iPad Air (2020) review: Still the best iPad for most people

Last spring, Apple revived the iPad Air branding after letting it lie dormant for several years. The 2019 iPad Air was a great compromise between the affordability of the standard iPad and the performance and features of the far more expensive iPad Pro.

The new 2020 model continues in that tradition. It’s more expensive than the 2019 version, but incorporates more of the Pro’s features and design and offers a substantial leap in performance.

With a starting price of $599, it’s not quite the bargain the 2019 Air was at $499, especially when you start tacking on accessories like the Apple Pencil or Magic Keyboard. Still, it’s a better buy than the iPad Pro for most people and a big step up from the standard iPad.

Taking cues from iPad Pro

As with the iPad Air from 2019, the 2020 model takes some cues from the iPad Pro, including a wide color display with True Tone support, but this year’s Air borrows a lot more.

Apple has shifted the iPad Air to the iPad Pro’s flat-edged design, ditching the home button in favor of a bigger display with smaller bezels all around. It’s exactly the same size as the 11-inch iPad Pro, and even supports the Magic Keyboard made for that model.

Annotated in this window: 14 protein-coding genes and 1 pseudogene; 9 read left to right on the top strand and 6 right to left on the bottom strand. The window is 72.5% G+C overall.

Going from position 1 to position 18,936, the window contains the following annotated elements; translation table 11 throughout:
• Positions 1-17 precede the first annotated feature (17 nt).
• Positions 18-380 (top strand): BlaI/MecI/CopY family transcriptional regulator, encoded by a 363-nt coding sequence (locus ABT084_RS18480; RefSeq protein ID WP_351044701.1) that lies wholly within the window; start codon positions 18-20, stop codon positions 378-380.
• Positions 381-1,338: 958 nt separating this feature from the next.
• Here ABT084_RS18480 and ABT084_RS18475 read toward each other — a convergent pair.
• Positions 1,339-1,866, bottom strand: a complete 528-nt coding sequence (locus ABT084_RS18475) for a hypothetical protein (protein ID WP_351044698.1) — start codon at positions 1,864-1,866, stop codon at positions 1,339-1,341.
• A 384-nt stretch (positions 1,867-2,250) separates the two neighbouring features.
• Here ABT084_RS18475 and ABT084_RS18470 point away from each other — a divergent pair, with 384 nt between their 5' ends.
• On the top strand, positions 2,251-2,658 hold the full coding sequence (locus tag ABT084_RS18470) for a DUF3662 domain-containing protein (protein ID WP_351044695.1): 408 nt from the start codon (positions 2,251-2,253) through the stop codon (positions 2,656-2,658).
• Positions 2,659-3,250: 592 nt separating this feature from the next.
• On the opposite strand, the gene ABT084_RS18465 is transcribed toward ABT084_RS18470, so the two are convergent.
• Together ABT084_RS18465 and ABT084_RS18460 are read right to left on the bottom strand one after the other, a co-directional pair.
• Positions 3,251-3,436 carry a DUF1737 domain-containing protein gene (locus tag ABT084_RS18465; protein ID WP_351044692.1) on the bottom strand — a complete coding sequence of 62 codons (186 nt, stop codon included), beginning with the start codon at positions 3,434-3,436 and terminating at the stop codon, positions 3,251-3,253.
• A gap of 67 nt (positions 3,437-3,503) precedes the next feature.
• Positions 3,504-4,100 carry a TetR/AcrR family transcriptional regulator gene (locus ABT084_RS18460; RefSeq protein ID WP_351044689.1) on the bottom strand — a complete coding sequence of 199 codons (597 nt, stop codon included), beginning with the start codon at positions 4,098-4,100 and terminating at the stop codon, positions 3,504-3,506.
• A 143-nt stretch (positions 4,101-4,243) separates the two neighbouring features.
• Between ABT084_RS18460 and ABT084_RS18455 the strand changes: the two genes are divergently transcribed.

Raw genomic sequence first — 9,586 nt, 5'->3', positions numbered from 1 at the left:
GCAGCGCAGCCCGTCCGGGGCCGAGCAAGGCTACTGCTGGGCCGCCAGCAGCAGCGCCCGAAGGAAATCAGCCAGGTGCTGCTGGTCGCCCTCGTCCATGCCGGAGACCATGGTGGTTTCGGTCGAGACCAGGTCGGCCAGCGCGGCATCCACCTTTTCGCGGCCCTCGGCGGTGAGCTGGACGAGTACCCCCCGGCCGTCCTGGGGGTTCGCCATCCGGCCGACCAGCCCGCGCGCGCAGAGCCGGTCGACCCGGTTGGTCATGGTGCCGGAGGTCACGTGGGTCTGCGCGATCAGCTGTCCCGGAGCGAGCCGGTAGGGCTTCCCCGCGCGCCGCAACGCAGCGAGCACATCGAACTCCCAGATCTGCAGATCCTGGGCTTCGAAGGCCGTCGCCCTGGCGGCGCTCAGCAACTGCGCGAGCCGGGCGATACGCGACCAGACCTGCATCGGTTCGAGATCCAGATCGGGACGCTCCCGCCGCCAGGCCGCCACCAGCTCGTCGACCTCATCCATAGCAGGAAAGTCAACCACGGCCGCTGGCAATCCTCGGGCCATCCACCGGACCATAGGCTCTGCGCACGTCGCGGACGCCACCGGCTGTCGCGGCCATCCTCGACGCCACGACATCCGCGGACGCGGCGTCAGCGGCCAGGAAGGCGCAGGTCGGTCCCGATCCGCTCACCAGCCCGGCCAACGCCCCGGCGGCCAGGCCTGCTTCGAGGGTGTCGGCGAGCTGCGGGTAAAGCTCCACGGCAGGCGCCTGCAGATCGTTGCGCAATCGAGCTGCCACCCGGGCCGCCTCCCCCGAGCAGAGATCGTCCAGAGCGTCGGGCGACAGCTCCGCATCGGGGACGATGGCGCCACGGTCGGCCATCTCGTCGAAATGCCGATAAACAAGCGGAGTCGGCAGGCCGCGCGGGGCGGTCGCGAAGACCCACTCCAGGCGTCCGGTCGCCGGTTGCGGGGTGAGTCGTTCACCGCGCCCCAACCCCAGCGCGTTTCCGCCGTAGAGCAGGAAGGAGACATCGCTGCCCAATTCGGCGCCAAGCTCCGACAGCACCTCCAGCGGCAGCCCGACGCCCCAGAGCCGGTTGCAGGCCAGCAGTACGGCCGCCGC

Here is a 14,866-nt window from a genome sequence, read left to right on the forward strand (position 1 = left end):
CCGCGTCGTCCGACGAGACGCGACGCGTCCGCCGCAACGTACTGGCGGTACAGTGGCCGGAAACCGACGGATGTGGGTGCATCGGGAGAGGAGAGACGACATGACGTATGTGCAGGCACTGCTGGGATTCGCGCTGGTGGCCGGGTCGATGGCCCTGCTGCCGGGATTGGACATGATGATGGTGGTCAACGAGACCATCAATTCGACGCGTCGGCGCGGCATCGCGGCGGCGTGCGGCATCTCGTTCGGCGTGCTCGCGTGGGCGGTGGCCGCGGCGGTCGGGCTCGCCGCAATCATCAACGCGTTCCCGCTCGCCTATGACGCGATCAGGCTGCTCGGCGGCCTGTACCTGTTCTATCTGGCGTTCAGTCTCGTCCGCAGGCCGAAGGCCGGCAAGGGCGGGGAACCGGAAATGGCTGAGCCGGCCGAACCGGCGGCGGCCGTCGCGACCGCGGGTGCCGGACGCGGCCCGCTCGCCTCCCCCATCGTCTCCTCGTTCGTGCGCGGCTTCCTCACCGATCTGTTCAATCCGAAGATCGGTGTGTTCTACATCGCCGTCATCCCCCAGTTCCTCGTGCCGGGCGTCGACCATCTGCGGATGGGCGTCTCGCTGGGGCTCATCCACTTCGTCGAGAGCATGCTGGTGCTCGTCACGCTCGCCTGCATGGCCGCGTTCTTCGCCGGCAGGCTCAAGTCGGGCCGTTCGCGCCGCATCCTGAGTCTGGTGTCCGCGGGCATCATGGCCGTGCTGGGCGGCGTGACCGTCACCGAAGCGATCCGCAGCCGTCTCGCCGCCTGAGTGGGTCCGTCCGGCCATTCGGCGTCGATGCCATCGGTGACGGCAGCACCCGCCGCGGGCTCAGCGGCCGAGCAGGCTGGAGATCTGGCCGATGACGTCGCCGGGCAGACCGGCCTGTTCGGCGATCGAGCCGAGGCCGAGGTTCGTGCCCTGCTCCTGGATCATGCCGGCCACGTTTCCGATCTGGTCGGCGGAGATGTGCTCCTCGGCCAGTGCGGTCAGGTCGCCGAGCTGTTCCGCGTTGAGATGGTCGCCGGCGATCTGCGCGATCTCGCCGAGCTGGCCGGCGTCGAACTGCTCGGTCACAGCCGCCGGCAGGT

ipad air 2020 keyboard Jason Cross/IDG

The new iPad Air supports the excellent (but expensive) Magic Keyboard.

Like with the iPad Pro, the iPad Air now has a USB-C port instead of a Lightning connector, which means easier access to external storage devices and cameras. Last year’s iPad Air supported the first-generation Apple Pencil, while this year’s model supports the second-generation Pencil. It costs $30 more, but the magnetic attachment and charging is a much better design.

ipad air 2020 pencil Jason Cross/IDG

The second-generation Apple Pencil is more expensive, but the magnetic attachment and charging is worth it.

The 8-megapixel f/2.4 camera has been swapped out for an upgraded 12-megapixel f/1.8 camera that takes much better photos and videos. The front camera is nicely improved, too, and also supports 1080p FaceTime calls.

But you don’t get everything you get in an iPad Pro. That improved front camera is not accompanied by the TrueDepth module for Face ID and Animoji. Instead, Apple has incorporated a Touch ID sensor into the top button (as there is no more room around the bezel for a home button).